The Battle In Pictures
(Sorry about the quality, my best camera had to be lent out to the female section of the family).

I reckoned the small size of the forces would be fine on my 'standard' 6' x 5' table, rather than the 8' x 6' Steve used.
After a fair amount of juggling of the available river sections, I managed a reasonable representation of the original map. Setup of the defending forces is shown, with the Prussian advance guard just entering the table on the right.

The Grenzers on the ridge prepare to sell themselves dear.
Operating in the wooded terrain, they did very well, seeing off the advance guard in a brief skirmish with some accurate fire. But the main body of the attackers were not to be so easily deterred, and the advance of the Prussian grenadiers was remorseless. 
Here the grenz infantry have been pushed off the ridge. What could the Austrian dragoons do to delay the enemy?
Not much, was the answer. The Prussian grenadiers cooly advanced to close musket range, conclusively seeing off a desperate charge by one of the dragoon regiments, which lost the Austrian commander his first unit destroyed.
The other dragoon regiment was also driven back, the grenzers falling back as well. The wagons have managed to creak slowly towards the ford and are slowly crossing.
The Prussian flanking force deploys onto the Austrian side of the river. One battalion (the Bavarians) of the Austrian main body has already been sent to the rear whilst the German infantry and the militia seek to buy time. The commanding general is present to give them some backbone.
Meanwhile, at the main ford, chaos reigns. Failed command rolls, some stinging long range musket fire and some shots from the Prussian gun battery bring panic and disorder as everyone tries to cross at once.
Overview as the game reaches its climax. The Prussian flanking force prepares to push forward, the Prussian main force also prepares for its final advance to the main ford, whilst the Bavarians (left) are forced to wait for the Austrian wagons to cross the ford and precede them off the table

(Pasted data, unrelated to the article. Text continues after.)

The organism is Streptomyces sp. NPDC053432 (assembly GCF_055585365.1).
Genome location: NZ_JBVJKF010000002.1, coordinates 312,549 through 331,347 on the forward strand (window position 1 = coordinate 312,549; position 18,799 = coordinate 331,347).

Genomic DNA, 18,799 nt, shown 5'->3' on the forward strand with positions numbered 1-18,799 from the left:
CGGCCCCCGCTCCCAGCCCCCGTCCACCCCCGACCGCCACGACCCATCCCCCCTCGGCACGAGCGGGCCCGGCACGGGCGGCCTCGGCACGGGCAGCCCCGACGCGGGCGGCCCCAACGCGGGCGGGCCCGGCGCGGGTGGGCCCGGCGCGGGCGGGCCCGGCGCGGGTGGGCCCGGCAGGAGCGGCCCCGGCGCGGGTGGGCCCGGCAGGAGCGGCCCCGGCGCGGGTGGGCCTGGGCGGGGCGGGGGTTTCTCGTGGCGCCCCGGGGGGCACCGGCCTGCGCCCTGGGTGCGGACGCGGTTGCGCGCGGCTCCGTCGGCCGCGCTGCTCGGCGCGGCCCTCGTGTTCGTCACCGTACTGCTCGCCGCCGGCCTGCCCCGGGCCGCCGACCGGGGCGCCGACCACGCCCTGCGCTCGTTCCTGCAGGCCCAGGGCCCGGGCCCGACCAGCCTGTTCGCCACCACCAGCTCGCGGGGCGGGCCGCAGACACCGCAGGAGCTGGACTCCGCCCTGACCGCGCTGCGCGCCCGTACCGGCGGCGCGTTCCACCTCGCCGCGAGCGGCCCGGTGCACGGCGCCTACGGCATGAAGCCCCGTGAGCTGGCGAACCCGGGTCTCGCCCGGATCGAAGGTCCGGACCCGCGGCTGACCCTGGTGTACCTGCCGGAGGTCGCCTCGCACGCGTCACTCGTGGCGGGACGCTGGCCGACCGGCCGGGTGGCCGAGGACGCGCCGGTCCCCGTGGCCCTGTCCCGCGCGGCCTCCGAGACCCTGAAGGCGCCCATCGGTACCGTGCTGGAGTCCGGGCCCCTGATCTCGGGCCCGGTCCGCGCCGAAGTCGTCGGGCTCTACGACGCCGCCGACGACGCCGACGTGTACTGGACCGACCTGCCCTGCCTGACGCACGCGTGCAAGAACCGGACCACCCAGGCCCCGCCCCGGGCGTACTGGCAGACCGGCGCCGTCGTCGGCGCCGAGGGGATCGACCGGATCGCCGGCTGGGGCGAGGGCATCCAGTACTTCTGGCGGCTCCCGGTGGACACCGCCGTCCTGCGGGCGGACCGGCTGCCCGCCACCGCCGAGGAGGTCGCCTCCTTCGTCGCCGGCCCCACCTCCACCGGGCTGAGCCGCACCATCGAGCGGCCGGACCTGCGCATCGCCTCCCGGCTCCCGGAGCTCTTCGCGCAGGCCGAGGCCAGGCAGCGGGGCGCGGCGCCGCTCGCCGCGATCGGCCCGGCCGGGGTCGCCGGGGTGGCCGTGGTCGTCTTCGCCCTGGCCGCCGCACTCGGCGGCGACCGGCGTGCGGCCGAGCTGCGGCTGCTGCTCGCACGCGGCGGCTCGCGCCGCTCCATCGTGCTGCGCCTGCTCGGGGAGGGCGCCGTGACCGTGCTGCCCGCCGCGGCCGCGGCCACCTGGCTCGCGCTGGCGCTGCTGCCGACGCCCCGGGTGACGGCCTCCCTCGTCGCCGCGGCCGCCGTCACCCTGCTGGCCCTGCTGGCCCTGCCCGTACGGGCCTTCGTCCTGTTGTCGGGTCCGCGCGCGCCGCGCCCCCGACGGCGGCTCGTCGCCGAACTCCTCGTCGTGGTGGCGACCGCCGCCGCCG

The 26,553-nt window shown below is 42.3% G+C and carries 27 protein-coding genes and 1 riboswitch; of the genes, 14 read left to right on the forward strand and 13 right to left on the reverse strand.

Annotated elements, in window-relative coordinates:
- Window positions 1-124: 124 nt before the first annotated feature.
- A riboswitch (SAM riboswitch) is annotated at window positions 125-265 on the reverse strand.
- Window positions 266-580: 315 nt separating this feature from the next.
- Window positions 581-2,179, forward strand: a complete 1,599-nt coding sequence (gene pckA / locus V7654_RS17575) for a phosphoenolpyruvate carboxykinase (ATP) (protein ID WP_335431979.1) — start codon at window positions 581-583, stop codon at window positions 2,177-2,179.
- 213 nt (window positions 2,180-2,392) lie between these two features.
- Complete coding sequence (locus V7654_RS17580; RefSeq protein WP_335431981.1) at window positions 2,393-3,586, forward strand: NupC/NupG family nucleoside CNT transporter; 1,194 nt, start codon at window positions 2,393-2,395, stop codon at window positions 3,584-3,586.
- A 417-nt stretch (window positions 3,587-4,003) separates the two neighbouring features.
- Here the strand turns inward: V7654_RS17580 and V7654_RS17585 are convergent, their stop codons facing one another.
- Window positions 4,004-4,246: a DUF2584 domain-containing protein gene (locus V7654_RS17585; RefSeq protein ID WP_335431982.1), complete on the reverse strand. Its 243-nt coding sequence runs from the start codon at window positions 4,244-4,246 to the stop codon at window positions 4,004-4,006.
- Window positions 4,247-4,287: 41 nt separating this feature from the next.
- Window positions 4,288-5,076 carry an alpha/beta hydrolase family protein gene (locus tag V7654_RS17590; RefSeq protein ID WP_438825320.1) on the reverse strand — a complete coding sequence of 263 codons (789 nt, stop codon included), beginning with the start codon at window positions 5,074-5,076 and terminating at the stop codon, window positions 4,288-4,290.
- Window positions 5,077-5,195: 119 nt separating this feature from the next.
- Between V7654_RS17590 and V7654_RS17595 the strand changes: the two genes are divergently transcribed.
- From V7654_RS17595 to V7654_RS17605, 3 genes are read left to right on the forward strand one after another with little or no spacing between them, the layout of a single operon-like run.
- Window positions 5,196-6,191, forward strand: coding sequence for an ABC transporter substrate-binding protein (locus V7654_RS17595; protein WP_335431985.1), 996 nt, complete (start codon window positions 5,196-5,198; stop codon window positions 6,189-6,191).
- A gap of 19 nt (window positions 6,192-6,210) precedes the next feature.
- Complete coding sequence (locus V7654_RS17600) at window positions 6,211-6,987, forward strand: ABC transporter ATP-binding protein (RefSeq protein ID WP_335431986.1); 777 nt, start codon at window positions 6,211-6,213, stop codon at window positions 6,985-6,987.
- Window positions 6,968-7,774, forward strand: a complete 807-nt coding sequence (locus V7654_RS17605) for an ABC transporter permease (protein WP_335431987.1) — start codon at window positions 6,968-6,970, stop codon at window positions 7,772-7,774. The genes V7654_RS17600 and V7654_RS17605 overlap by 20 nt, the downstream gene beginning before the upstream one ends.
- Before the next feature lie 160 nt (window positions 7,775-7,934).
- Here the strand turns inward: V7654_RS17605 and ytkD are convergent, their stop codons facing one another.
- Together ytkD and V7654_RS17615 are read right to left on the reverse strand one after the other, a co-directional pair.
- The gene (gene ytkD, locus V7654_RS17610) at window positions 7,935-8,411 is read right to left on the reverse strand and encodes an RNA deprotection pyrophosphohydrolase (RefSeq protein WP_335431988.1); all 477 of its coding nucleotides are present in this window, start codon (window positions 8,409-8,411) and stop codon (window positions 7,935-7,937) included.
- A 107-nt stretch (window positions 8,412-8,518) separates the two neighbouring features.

The remaining units of the Austrian main body fall back, trying to avoid getting too involved with the Prussian flanking force.
But the vagaries of the command rolls spoil Austrian plans. The Prussian flanking force gets a double move, and the grenadiers charge and destroy the whitecoated infantry battalion facing them. The low quality militia unit is of little help, and is a sitting duck for the Black Hussars who will surely sweep them up next turn.
In the end, there was no next turn. The steady musketry of the Prussian main body destroyed three more Austrian units as they were held up at the crowded ford, and the Austrians had reached their break point. Only 3 wagons, a damaged grenz battalion, the unengaged Bavarians and the near useless militia unit remained. The Prussians had lost no units, though their supposed 'advance guard' was left shamefully in the rear for most of the game after the early set back.

This is a very interesting scenario to play, with lots of different situations possible. I still don't understand the placing of the baggage on the original map - maybe there was some kind of misprint, or maybe I'm missing something. Issue 374 of MW is thoroughly recommended, by the way.


Capt Bill said...

I truly enjoy your wonderful battles...

Keith Flint said...

As always Capt Bill, your kind words are much appreciated.

Archduke Piccolo said...

A fine 'small action' scenario: one I must try some time!

Jim Walkley said...

I agree with the Captain and Archduke. A very enjoyable read. That issue of MW was one I bought, largely for the scenario and SYW content. I hope to give your rules another run through shortly but with a scenario from BP Albion Triumphant transported to the SYW.

Keith Flint said...

Thanks Jim. Looking forward to your feedback as always.

Henry Hyde said...

Glad you had fun with it, Keith!

Anonymous said...

As has been said, and interesting small scenario. One question: the Victory Conditions say "The Austrians are trying to save their wagons and the regular units of their main body. If they retreat at least 4 of these 6 units off the table via the exit point before their force is broken, they have won." However, the Austrian Main Body is only comprised of 3 units?

Anonymous said...

Ah, I get it: the 4 wagons and 2 infantry units make 6 (and you don't include the militia) - right?

Keith Flint said...

That's quite right.